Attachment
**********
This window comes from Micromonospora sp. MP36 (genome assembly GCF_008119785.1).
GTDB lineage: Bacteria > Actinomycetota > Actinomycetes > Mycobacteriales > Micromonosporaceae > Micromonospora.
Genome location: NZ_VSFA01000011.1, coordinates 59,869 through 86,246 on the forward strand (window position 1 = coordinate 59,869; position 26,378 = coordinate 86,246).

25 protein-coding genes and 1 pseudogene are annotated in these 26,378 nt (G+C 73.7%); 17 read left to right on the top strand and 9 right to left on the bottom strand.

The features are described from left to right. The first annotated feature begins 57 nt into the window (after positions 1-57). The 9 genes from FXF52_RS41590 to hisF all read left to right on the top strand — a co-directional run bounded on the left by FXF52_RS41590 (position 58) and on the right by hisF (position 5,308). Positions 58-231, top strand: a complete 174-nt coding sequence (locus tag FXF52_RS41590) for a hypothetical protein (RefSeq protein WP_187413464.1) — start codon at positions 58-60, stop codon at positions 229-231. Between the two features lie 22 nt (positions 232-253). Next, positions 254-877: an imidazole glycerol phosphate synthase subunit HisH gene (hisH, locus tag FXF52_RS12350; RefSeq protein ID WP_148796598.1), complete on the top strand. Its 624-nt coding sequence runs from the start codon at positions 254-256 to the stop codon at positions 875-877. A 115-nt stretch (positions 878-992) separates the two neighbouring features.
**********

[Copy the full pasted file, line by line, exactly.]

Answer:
This window comes from Micromonospora sp. MP36 (genome assembly GCF_008119785.1).
GTDB lineage: Bacteria > Actinomycetota > Actinomycetes > Mycobacteriales > Micromonosporaceae > Micromonospora.
Genome location: NZ_VSFA01000011.1, coordinates 59,869 through 86,246 on the forward strand (window position 1 = coordinate 59,869; position 26,378 = coordinate 86,246).

25 protein-coding genes and 1 pseudogene are annotated in these 26,378 nt (G+C 73.7%); 17 read left to right on the top strand and 9 right to left on the bottom strand.

The features are described from left to right. The first annotated feature begins 57 nt into the window (after positions 1-57). The 9 genes from FXF52_RS41590 to hisF all read left to right on the top strand — a co-directional run bounded on the left by FXF52_RS41590 (position 58) and on the right by hisF (position 5,308). Positions 58-231, top strand: a complete 174-nt coding sequence (locus tag FXF52_RS41590) for a hypothetical protein (RefSeq protein WP_187413464.1) — start codon at positions 58-60, stop codon at positions 229-231. Between the two features lie 22 nt (positions 232-253). Next, positions 254-877: an imidazole glycerol phosphate synthase subunit HisH gene (hisH, locus tag FXF52_RS12350; RefSeq protein ID WP_148796598.1), complete on the top strand. Its 624-nt coding sequence runs from the start codon at positions 254-256 to the stop codon at positions 875-877. A 115-nt stretch (positions 878-992) separates the two neighbouring features.